Human Spaceflight Should Drive Evolution

Human Spaceflight Should Drive Evolution
The Apollo missions inspired a generation, but was humanity running before it could walk? (Image credit: NASA Johnson Space Center.)

This story was updated at 11:20 a.m. EST.

Plansfor human exploration of the solar system and beyond often polarize opinionsamong the public and scientific communities.

Somebelieve that humanity shouldprogress outwards one stage at a time, while others insist that greaterscientific returns are to be had by launching bolder missions, with humansexploring the planets sooner rather than later. Dr. Kai Multhaup, a physicistworking at the Westf?lischeWilhelms-Universit?t M?nster in Germany, is firmly in the ?one step at a time?camp, as he recently explained at Europlanet?s Planetary Science Congress.

Solarsystem dwellers

It is aserious dilemma that faces space exploration policy makers: establish afoothold in low-Earth orbit and plan new manned missions to the moon, or concentrateon robotic exploration of planets such as Mars? Multhaup?s stance is clear: ?We were cave dwellers,and now office dwellers. The next step is for us to become solar systemdwellers.? He believes that humans must progress into space, not only toadvance science but to appeal to our natural sense of adventure and,ultimately, to ensure the survival of our species.

?Humanspaceflight is not just about science,? says Multhaup. ?I see it as a driverfor evolution. We are an exploratory species, and when we have the technologyto go somewhere, we do. It?s about culture and the human desire to evolve andexpand, and to protectourselves against catastrophes which can erase life on planets and endcivilizations.?

Hebelieves that there is much to be learned from prolonged manned missions to themoon, and the experience is necessary before successful ventures to moredistant worlds such as Mars. ?The space shuttle and station are oftencriticised,? he says. ?They have their flaws, but they are important. You can?ttake the shuttle to the moon or attach an engine to the International SpaceStation and send it to Mars, because they aren?t designed to explore. They aremeant to operate in low-Earth orbit, and teach us how to live and work there.?

Giant leaps for mankind

Todate, the majority of solar system exploration has been conductedby machines. Multhaup acknowledges their value, especially when probingworlds far too distant to send humans with our current technology. But, ?robotscan only do so much,? he says. ?They have been a great success, but there aremillions of programmers working for many hours just for them to roll half ameter and take a look at something. If you send a geologist to Mars you coulddo a whole lot more in a shorter period of time.?

Thenthere is the issue of inspiring the public. Taxpayer money funds spacemissions, and while robotic probes raise interest, nothing captures theimagination quite like human exploration.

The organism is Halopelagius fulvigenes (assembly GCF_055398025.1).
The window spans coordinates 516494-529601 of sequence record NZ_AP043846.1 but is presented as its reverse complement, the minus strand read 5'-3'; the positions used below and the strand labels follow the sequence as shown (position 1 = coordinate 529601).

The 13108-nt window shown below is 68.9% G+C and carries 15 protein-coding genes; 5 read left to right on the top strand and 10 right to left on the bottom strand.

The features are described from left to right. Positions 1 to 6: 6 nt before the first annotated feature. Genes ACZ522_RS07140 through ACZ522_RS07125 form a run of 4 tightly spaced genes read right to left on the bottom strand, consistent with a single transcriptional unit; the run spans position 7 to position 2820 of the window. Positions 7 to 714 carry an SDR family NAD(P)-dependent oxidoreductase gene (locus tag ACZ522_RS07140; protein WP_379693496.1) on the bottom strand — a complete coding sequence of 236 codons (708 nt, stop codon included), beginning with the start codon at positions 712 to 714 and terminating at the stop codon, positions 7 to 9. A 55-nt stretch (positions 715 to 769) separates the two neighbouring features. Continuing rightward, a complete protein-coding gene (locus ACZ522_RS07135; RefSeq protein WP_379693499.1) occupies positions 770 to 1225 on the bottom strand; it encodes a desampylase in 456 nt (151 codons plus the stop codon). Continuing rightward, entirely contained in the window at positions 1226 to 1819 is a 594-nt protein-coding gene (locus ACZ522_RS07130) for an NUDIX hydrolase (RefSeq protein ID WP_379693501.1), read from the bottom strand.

Previousmissions to our natural satellite certainly achieved that, but Multhaup thinkswe over-reached. ?A lot of people were inspired by the Apollo missions to the moon,and of course it was a great thing,? says Multhaup. ?But it was like taking thesecond step way ahead of the first.? He thinks that by rushing to the moonwithout establishing a long-term presence in low-Earth orbit, it was inevitablethat the momentum to send humans to explore space fizzled out.

A vision for the future

Sowhat does Multhaup think would be a sensibleexploration plan? He says it is important to continue a presence in Earthorbit using constructions like space stations. The next step is to establish moonbases, which will eventually become permanent human colonies. Next would be agrand mission to Mars, during which the first human steps will be taken on aplanet other than our own. After this should come intensive investigation of theasteroid belt and possibly mining operations to provide resources for basesbuilt progressively farther out. Finally, we would move on to the icy moons ofgas giants like Saturn. Ice is likely to be very useful if not essential forhuman existence far beyond our home planet, and moonssuch as Enceladus could turn out to be like oases in a desert.

Multhaupis keen to stress that this strategy would almost certainly take centuries toimplement. But by taking things one step at time in a measured approach, hethinks momentum will be built up and future progress will be steady.

Ofcourse, Multhaup?s opinion is just one among many. Some believe that the bestapproach to the exploration of space is to always send robots rather thanhumans, while others think we should look beyond low Earth orbit and lunarsettlements, and instead focus all our efforts on sending humans to Mars. Debateabout the direction solar system exploration should take is often fierce, and thereare countless factors to be taken into account, including the scientific value ofmissions and the political support for them. Discussing the issues and weighingthe pros and cons of different approaches today will eventually determine ourfuture in space.

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Lee Pullen
Contributing Writer

Lee Pullen is a science writer and communicator from the city of Bristol, UK. He has a degree in Astronomy and a master’s in Science Communication. He has written for numerous organizations, including the European Space Agency and the European Southern Observatory. In his spare time Lee enjoys taking photos of the night sky, and runs the website Urban Astrophotography